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Messages - MadDogBV

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General Discussion / Some fun Apollo 13 audio projects
« on: July 20, 2021, 10:16:07 am »
In my spare time I've been working on some audio projects using the Apollo 13 MOCR tapes (thanks to and Ben Feist for making this possible). In the process, I've made a neat little audio -- I guess you could call it a clip but it's a little over 12 hours long.  :P

This is MOCR audio from the 047:44:12 to 064:30:27 GET. In this, I've isolated the EECOM audio into the left channel and the FIDO audio into the right channel, so you've got systems in one ear and dynamics in the other. Appropriately, I've named this file "Organized Chaos". You'll see why once you get to the time of the explosion.

In order to make this file listenable, I've run a noise and silence removal algorithm through GoldWave so that it removes most of the silence (except for the loud comm static when they bring the LM online) and provides for a seamless listening experience. This reduces the length of the audio file from 16 hours to 12 hours. There is a slight reverb effect whenever you have overlap in both channels (usually on the Flight Director loop) and the beginning of the audio file during Griffin's shift is a bit de-synchronized. But once you get into Kranz's shift, everything starts to sync up and it sounds a heck of a lot better.

Hope you enjoy this audio file as much as I enjoyed creating it:

This is a neat little on-the-loop conversation in the midst of all of the mid-course vector and dynamics planning that is taking place on the FIDO loop. RETRO Bobby Spencer asks FIDO Bill Stoval, then GUIDO Will Fenner, if they have a slide rule handy. Surprisingly it seems neither of them have one spare - then again, it is a quiet shift.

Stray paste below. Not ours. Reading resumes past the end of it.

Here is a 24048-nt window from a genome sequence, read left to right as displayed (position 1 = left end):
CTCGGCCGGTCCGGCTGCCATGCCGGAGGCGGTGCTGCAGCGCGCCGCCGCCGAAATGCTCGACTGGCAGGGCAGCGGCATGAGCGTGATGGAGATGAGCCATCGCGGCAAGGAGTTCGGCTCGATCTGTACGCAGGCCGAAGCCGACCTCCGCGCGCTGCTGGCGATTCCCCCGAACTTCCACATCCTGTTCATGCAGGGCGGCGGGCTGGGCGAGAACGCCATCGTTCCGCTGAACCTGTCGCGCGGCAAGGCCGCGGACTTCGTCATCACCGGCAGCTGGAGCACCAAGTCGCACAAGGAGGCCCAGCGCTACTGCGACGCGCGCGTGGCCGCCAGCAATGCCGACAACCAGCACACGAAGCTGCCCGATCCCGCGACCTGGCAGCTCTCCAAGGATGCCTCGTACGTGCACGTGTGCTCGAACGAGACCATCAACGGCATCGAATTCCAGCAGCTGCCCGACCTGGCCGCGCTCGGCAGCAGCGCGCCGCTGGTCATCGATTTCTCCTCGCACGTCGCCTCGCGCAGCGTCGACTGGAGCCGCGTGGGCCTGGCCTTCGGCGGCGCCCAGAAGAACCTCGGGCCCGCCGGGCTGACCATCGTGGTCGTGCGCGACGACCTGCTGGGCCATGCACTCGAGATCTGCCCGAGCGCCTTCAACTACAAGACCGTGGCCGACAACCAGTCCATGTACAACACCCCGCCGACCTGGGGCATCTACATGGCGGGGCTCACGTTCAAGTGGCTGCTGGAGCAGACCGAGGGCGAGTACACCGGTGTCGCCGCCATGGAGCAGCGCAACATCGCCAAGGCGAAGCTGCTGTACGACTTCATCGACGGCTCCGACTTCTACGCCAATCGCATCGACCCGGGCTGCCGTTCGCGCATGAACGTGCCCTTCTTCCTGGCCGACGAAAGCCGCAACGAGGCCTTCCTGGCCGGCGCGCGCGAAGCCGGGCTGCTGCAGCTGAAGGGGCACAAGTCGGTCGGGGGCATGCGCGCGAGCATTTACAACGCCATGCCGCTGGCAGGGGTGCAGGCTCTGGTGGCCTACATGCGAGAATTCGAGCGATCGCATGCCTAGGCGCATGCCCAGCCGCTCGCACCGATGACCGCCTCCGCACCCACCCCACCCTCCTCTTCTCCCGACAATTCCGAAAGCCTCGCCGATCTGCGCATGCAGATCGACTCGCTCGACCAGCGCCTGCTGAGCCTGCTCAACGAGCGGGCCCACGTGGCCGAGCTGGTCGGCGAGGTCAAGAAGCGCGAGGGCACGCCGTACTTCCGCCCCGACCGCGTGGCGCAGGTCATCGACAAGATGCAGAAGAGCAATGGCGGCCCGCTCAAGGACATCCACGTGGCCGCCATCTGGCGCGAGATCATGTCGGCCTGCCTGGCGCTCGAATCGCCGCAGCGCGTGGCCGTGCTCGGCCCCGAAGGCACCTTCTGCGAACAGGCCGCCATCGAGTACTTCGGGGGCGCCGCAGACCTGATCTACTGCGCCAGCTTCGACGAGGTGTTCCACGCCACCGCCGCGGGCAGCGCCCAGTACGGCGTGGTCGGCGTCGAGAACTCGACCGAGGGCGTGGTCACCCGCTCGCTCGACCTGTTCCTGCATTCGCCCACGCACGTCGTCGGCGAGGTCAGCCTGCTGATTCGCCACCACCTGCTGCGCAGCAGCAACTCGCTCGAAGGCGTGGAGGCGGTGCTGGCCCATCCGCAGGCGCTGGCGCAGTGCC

Never leave your slide rule at home!

Edit: I think near the end of the conversation, Will Fenner is referring to an "alidade in the back room" though he gets cut off so it's hard to tell.


I did delve into the details of the conservation, and apparently Jay is referring to the changes in the projected impact point for the S-IVB that EXPERIMENTS is crashing into the Moon (this exercise also occupies a fair bit of Stoval's time during his shift). The latitude and longitude for the impact point is changing on a fairly regular basis due to the uneven surface and gravitational field of the Moon. As Jay comments earlier in the shift when giving the updated coordinates to Gerry, "They're all one on top of the other."

The best part about this is Jay mixes up minutes and decimals when first giving the coordinates. Then after the phone call, he gets into a heated row with PROCEDURES and COMM about how the updated coordinates being put on the big numbered display at the front of the MOCR are wrong, and that there's no such thing as 83 minutes. ;D

First, his exchange with PROCEDURES to let them know that they screwed up in confusing minutes with decimals:

Then, he gets into it with COMM on the MOCR DYN loop, who tries to out-smart-aleck Jay, but doesn't succeed in doing so.

At least I think it's John Young. He identifies himself as CAPCOM on the loop. Although the CAPCOM on shift is Vance Brand, there would frequently be multiple astronauts congregated around the CAPCOM console during particularly pivotal moments in the flight. Someone who is more familiar with voices on the loops can correct me.